Fontainebleau staff, dressed in 1960s-period clothing, can be seen working the lobby and assisting guests as extras on “Mrs. Maisel.”

The Dolder Grand’s chef concierge, Eliane Walter Schuller, has some screen time in “The Girl with the Dragon Tattoo,” Jacob said.

“We asked staff members, including Eliane … who was directly involved with the guests, if (they) wanted to be in the film. Of course, participation was voluntary. Only a few people (on staff) agreed to participate, but they managed it very well,” he said.

Both hotels also made every effort to ensure that the filming was not disruptive to their regular guests.

“It is an exciting challenge to accommodate both production and guest needs, as the lobby is an integral part of Fontainebleau Miami Beach,” Goldfarb said. “We run a 1,600-room property while filming, so we work closely with each production team to ensure that all of our guests can enjoy the property to its fullest.”

Hotel staff was mobilized to direct guest traffic during filming.

“At times, we were required to reroute some guest pathways when it came to walking through the lobby so as not to interrupt filming, but we made sure to have dedicated team members on hand at all times to make sure that guest needs were met just as they would be on any normal day,” Goldfarb said. “It was a very collaborative project between all our teams to make sure everything went off without a hitch, with several large meetings with the operations team so that everyone knew what to expect.”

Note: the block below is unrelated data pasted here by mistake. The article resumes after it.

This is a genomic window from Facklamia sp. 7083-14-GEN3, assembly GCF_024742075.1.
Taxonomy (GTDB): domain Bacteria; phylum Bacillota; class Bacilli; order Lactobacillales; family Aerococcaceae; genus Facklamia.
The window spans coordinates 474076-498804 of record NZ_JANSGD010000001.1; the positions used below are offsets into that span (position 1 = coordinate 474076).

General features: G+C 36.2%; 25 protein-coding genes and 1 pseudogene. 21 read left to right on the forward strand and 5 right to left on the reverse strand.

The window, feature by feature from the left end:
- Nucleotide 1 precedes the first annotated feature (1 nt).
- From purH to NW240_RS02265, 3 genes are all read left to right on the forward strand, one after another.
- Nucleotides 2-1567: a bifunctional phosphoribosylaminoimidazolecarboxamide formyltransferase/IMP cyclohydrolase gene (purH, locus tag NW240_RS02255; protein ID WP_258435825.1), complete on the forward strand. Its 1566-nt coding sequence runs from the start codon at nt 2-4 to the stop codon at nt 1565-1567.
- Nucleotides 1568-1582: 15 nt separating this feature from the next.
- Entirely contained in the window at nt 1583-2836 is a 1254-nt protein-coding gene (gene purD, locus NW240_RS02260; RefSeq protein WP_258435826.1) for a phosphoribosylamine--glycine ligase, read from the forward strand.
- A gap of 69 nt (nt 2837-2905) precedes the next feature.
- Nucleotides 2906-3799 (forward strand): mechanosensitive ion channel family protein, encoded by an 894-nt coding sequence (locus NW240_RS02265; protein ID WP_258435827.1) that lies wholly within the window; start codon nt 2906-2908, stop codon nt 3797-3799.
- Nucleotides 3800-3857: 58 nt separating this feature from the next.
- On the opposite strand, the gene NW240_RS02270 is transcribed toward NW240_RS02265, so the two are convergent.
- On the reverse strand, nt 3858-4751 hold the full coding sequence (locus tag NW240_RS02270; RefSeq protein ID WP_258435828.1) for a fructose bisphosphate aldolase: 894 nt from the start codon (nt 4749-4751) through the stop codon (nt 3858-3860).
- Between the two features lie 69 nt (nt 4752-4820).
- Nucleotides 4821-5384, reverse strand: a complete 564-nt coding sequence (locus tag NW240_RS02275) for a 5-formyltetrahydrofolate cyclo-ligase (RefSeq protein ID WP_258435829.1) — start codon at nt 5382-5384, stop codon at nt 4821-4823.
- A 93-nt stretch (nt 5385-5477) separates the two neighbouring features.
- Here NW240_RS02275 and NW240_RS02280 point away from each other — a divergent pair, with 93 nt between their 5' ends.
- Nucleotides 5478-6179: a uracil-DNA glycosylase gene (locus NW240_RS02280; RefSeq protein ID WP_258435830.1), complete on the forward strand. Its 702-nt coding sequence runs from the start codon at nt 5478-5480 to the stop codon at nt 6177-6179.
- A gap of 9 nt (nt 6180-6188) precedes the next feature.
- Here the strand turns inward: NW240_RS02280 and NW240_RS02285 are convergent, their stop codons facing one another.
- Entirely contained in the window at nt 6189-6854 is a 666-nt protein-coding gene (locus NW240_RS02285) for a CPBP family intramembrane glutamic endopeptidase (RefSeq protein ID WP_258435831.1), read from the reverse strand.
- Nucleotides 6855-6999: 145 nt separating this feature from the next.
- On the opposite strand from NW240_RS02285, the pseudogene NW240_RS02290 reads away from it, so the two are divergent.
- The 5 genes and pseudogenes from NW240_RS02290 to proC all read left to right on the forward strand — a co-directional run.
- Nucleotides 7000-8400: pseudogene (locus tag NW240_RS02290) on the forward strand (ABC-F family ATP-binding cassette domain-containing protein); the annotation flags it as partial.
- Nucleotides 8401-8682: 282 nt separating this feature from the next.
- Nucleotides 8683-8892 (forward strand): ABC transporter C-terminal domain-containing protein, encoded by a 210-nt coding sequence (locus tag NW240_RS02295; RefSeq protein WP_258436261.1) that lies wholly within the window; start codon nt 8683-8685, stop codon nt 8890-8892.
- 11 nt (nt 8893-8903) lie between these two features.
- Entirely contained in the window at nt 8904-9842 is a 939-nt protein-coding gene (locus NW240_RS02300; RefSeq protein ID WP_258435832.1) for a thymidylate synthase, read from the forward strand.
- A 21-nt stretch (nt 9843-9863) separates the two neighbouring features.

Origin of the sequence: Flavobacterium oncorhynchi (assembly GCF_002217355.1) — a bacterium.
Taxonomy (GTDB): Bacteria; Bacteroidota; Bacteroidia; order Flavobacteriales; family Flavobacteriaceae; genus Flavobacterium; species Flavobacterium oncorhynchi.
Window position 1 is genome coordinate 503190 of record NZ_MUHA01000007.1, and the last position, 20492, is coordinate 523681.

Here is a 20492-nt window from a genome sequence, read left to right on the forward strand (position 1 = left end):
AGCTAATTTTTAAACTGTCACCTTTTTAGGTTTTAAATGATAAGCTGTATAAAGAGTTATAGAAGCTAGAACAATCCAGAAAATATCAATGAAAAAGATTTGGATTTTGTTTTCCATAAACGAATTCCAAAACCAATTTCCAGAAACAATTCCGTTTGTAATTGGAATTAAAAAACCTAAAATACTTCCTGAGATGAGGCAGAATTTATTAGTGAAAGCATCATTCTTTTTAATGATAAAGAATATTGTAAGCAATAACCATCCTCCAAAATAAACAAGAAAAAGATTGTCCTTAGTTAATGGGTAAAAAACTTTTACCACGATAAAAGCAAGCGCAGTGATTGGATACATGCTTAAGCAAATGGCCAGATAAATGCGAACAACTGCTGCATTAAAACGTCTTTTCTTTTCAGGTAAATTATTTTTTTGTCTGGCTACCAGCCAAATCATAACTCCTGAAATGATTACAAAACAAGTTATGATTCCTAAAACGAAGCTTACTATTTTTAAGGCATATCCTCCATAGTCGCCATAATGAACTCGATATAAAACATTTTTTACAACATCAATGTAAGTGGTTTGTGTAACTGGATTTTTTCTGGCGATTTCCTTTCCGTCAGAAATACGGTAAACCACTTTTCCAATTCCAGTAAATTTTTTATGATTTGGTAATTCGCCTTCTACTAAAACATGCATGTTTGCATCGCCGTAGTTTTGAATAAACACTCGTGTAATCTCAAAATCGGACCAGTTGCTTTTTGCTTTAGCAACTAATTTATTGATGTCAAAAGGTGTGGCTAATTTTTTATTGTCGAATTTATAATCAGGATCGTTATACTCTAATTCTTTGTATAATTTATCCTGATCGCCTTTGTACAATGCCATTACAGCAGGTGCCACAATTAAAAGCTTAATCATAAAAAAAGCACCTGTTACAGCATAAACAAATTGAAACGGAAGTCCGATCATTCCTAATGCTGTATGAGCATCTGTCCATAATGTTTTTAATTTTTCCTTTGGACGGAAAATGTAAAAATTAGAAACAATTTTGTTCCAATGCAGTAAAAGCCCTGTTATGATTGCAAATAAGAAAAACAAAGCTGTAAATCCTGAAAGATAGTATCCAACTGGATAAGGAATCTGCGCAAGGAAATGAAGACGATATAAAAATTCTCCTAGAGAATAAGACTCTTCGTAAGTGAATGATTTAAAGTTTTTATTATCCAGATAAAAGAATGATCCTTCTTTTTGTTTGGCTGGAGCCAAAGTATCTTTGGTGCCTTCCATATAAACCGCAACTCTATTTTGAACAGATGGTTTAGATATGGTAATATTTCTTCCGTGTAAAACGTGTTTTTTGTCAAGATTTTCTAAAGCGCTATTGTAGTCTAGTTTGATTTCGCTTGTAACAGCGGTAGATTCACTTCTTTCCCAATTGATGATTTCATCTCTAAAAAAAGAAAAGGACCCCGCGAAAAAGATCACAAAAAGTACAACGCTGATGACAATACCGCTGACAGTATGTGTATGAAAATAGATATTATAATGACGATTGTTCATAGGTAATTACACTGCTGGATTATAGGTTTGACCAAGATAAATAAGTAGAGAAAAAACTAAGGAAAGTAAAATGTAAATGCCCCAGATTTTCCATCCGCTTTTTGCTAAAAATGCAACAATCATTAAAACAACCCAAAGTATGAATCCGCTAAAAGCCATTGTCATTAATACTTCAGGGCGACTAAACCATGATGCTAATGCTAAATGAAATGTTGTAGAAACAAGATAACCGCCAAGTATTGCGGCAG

Guests at the Dolder Grand were kept in the loop about filming, Jacob said.

“The privacy and discretion of our guests is always our top priority. This means that before filming begins, we have already discussed the filming locations with the film crew in the hotel,” he said.

“For filming ‘The Girl with the Dragon Tattoo,’ … as soon as we had agreed on the filming locations, we informed our guests about the film project in a personal letter and offered them to contact us at any time if they had any questions. We also assured them that their privacy would not be disturbed in any way.”

Marketable fame
Instead of being a distraction to guests, the hotels counted on exposure in film and TV to be an attraction to guests.

Once the film crews had packed up and left, the Dolder Grand and the Fontainebleau marketing teams created special packages for guests interested in experiencing some of the lingering limelight.

The Dolder Grand package highlighted filming locations on property, including the Masina Suite, which served as the guestroom for actress Rooney Mara’s character Lisbeth Salander in “The Girl with the Dragon Tattoo.”

The Fontainebleau, for a limited time, invited guests to “Live Marvelously,” with programming, including dining, bar, spa and shopping packages themed to the “Mrs. Maisel” show.

A stately stairway off the hotel lobby also featured signage and photographs from the film production and show, and offered guests an Instagrammable spot to pose with staff dressed in period-appropriate fashions.

The hotel’s photography exhibit also “showcases a print gallery of pictures and stories recounting the history of the legendary hotel, as well as never-before-seen images of Frank Sinatra, who filmed beloved movies ‘A Hole in the Head,’ ‘Tony Rome’ and ‘Lady in Cement,’ as well as broadcast four episodes of his TV show, ‘The Frank Sinatra Timex Hour,’ on property,” Goldfarb said.